Archive for the ‘Parental Issues’ Category

Winter grumbled to an end, and spring announced its arrival slowly, with my senses slowly lifting their heads and looking about. I am still blinking in the brightening light.

Late April found me in a car driving my youngest to a series of colleges, shopping for her Life. We drove north, effectively erasing all signs of spring that were starting to emerge in southern New York. I cautioned her over and over again (to the point where even I was annoyed), to not let the bare trees, cold weather, and weak light color her view of the colleges she had selected. No need. She had wisely selected schools to visit based on a clear set of needs: academics and size. But these schools were also located in beautiful areas. Areas that are beautiful year-round, weak light notwithstanding.

We drove through the mountains of southern Vermont. I kept a close eye on the winding hilly roads, but also noticed the tumbling streams on both sides of the car. As I looked to the right, I looked past my daughter in the front seat, with her long, tumbling curly hair. How apt. What a natural pairing it seemed to me — her hair, and those streams in this part of the country. The comparison brought immense comfort to what had started out as a personally painful trip for me. Helping my youngest launch for college means the world to her, and a changing world for me. But I feel better about it all now. Her spring is going quite well.

My walks in the woods near the Croton Dam have made me think often of the sounds of nature versus the sounds of man. I used to love living within site of the Statue of Liberty for obvious reasons, but hated the sound of the BQE roaring below my window. Now I hear the roar of water over the dam, but its steadiness is a comfort instead of a stressor. I do hear the sound of local traffic, with its spasms of activity, but the steady sound of the water is soothing.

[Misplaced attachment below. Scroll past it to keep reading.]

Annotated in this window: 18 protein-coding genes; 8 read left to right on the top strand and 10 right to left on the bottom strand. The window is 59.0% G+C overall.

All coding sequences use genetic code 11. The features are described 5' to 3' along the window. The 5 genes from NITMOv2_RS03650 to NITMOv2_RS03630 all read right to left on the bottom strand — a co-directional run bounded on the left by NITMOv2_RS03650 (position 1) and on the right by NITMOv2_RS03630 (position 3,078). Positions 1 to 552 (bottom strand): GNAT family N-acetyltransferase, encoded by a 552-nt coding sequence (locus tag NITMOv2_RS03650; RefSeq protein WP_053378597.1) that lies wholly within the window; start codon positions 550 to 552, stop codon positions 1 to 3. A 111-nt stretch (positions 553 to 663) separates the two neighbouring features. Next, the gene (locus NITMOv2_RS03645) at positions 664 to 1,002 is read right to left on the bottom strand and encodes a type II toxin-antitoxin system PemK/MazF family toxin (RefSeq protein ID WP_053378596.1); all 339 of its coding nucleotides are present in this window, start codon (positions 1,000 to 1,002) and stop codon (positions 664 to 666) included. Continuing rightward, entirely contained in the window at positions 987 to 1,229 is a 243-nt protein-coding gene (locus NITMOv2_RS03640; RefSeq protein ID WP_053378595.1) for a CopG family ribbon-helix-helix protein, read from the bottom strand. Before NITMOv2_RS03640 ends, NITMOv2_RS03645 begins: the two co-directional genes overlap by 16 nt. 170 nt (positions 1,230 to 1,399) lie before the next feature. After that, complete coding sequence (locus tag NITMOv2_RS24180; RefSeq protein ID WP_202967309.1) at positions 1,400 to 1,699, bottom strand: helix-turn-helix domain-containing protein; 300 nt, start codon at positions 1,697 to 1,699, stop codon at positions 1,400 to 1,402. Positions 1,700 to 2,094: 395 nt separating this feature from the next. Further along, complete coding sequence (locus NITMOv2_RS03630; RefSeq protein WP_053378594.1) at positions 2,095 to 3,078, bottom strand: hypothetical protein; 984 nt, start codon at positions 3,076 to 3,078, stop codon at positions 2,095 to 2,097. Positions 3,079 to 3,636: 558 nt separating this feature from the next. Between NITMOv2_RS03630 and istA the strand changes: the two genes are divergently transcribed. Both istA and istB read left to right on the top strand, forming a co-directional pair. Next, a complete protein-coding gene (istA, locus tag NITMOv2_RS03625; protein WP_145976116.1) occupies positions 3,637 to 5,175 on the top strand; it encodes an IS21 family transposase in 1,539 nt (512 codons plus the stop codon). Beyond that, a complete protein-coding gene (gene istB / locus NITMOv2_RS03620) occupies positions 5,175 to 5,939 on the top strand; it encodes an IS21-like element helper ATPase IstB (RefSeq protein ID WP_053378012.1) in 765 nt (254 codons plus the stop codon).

The park around the Croton Dam offers another feast for my eyes: the horizontal blossoms of the dogwoods that remind me of a fisherman’s net cast over the waters — both catch the light, both draw the eye. And then there is the silhouette of cormorants flying past, looking a lot like predator drones. I suspect fish view them in this way.

I feel the crumb of the soil every time I turn a patch over in the garden — not too deep! preserve the tilth! — and think of the rich smell of coffee grounds loosening and lightening its density when I gently mix it in.

A male robin has kept me company these past few weeks by scolding me. His chirps have an edge as he expresses irritation at my interruption. He has a job to do. He has a family to feed and my presence limits his access to the wealth of worms in the garden. No matter that I am the one that provides easy access to the worms. My contribution is not evident to him. He only sees delay, and I appreciate his parental impatience. I feel like that every time my kids do homework. The school has given them a job, but the school’s presence in my home limits my access to them. It’s irritating.

Taste? I planted potatoes yesterday. I will share photos and descriptions of the three varieties put to work for me in the next post.


“An altered look about the hills;
A Tyrian light the village fills;
A wider sunrise in the dawn;
A deeper twilight on the lawn;
A print of a vermilion foot;
A purple finger on the slope;
A flippant fly upon the pane;
A spider at his trade again;
An added strut in chanticleer;
A flower expected everywhere …”

– Emily Dickinson, Nature: April

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